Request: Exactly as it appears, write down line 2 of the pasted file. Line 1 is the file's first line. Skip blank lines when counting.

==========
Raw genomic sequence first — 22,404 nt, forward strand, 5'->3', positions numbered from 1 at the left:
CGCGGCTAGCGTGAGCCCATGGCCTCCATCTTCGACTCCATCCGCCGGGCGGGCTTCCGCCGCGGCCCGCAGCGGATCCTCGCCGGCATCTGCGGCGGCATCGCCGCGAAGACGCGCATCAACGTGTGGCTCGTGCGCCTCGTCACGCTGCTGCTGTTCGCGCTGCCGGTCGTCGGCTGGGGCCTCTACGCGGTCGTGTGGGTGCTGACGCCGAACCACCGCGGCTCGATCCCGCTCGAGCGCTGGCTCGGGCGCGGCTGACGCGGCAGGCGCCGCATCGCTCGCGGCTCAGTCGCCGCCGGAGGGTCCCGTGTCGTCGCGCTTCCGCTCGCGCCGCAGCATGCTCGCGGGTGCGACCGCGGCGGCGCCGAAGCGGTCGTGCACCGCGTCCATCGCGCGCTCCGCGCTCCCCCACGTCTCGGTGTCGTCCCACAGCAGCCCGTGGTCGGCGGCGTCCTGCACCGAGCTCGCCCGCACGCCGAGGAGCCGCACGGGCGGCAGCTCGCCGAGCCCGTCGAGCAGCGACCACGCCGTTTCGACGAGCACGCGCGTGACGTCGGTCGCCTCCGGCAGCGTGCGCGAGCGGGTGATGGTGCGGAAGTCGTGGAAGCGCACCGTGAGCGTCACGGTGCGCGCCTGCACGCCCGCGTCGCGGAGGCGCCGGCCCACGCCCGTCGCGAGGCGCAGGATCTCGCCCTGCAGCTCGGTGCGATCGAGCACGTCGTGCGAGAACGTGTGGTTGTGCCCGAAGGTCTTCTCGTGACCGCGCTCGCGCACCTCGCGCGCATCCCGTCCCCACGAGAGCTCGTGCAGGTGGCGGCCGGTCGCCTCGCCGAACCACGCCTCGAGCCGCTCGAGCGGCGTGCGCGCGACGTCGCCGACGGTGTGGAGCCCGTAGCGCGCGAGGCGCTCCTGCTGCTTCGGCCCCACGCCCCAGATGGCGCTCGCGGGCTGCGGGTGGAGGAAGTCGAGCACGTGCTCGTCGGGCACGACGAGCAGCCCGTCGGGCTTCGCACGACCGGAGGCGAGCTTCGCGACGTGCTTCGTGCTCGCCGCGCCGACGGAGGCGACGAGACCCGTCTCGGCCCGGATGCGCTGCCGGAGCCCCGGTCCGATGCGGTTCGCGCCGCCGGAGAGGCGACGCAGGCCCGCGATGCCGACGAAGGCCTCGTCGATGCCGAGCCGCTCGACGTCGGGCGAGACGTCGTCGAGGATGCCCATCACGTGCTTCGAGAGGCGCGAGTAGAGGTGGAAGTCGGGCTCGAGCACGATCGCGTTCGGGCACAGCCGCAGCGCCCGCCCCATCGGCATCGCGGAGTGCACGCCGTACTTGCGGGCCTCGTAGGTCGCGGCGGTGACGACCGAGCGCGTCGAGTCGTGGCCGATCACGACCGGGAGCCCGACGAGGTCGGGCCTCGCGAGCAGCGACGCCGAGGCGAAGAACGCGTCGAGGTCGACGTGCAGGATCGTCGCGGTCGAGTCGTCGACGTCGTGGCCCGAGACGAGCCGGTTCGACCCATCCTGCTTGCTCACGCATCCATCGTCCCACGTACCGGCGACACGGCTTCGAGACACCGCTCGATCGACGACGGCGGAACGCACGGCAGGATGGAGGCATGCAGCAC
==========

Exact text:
CGCGGCTAGCGTGAGCCCATGGCCTCCATCTTCGACTCCATCCGCCGGGCGGGCTTCCGCCGCGGCCCGCAGCGGATCCTCGCCGGCATCTGCGGCGGCATCGCCGCGAAGACGCGCATCAACGTGTGGCTCGTGCGCCTCGTCACGCTGCTGCTGTTCGCGCTGCCGGTCGTCGGCTGGGGCCTCTACGCGGTCGTGTGGGTGCTGACGCCGAACCACCGCGGCTCGATCCCGCTCGAGCGCTGGCTCGGGCGCGGCTGACGCGGCAGGCGCCGCATCGCTCGCGGCTCAGTCGCCGCCGGAGGGTCCCGTGTCGTCGCGCTTCCGCTCGCGCCGCAGCATGCTCGCGGGTGCGACCGCGGCGGCGCCGAAGCGGTCGTGCACCGCGTCCATCGCGCGCTCCGCGCTCCCCCACGTCTCGGTGTCGTCCCACAGCAGCCCGTGGTCGGCGGCGTCCTGCACCGAGCTCGCCCGCACGCCGAGGAGCCGCACGGGCGGCAGCTCGCCGAGCCCGTCGAGCAGCGACCACGCCGTTTCGACGAGCACGCGCGTGACGTCGGTCGCCTCCGGCAGCGTGCGCGAGCGGGTGATGGTGCGGAAGTCGTGGAAGCGCACCGTGAGCGTCACGGTGCGCGCCTGCACGCCCGCGTCGCGGAGGCGCCGGCCCACGCCCGTCGCGAGGCGCAGGATCTCGCCCTGCAGCTCGGTGCGATCGAGCACGTCGTGCGAGAACGTGTGGTTGTGCCCGAAGGTCTTCTCGTGACCGCGCTCGCGCACCTCGCGCGCATCCCGTCCCCACGAGAGCTCGTGCAGGTGGCGGCCGGTCGCCTCGCCGAACCACGCCTCGAGCCGCTCGAGCGGCGTGCGCGCGACGTCGCCGACGGTGTGGAGCCCGTAGCGCGCGAGGCGCTCCTGCTGCTTCGGCCCCACGCCCCAGATGGCGCTCGCGGGCTGCGGGTGGAGGAAGTCGAGCACGTGCTCGTCGGGCACGACGAGCAGCCCGTCGGGCTTCGCACGACCGGAGGCGAGCTTCGCGACGTGCTTCGTGCTCGCCGCGCCGACGGAGGCGACGAGACCCGTCTCGGCCCGGATGCGCTGCCGGAGCCCCGGTCCGATGCGGTTCGCGCCGCCGGAGAGGCGACGCAGGCCCGCGATGCCGACGAAGGCCTCGTCGATGCCGAGCCGCTCGACGTCGGGCGAGACGTCGTCGAGGATGCCCATCACGTGCTTCGAGAGGCGCGAGTAGAGGTGGAAGTCGGGCTCGAGCACGATCGCGTTCGGGCACAGCCGCAGCGCCCGCCCCATCGGCATCGCGGAGTGCACGCCGTACTTGCGGGCCTCGTAGGTCGCGGCGGTGACGACCGAGCGCGTCGAGTCGTGGCCGATCACGACCGGGAGCCCGACGAGGTCGGGCCTCGCGAGCAGCGACGCCGAGGCGAAGAACGCGTCGAGGTCGACGTGCAGGATCGTCGCGGTCGAGTCGTCGACGTCGTGGCCCGAGACGAGCCGGTTCGACCCATCCTGCTTGCTCACGCATCCATCGTCCCACGTACCGGCGACACGGCTTCGAGACACCGCTCGATCGACGACGGCGGAACGCACGGCAGGATGGAGGCATGCAGCAC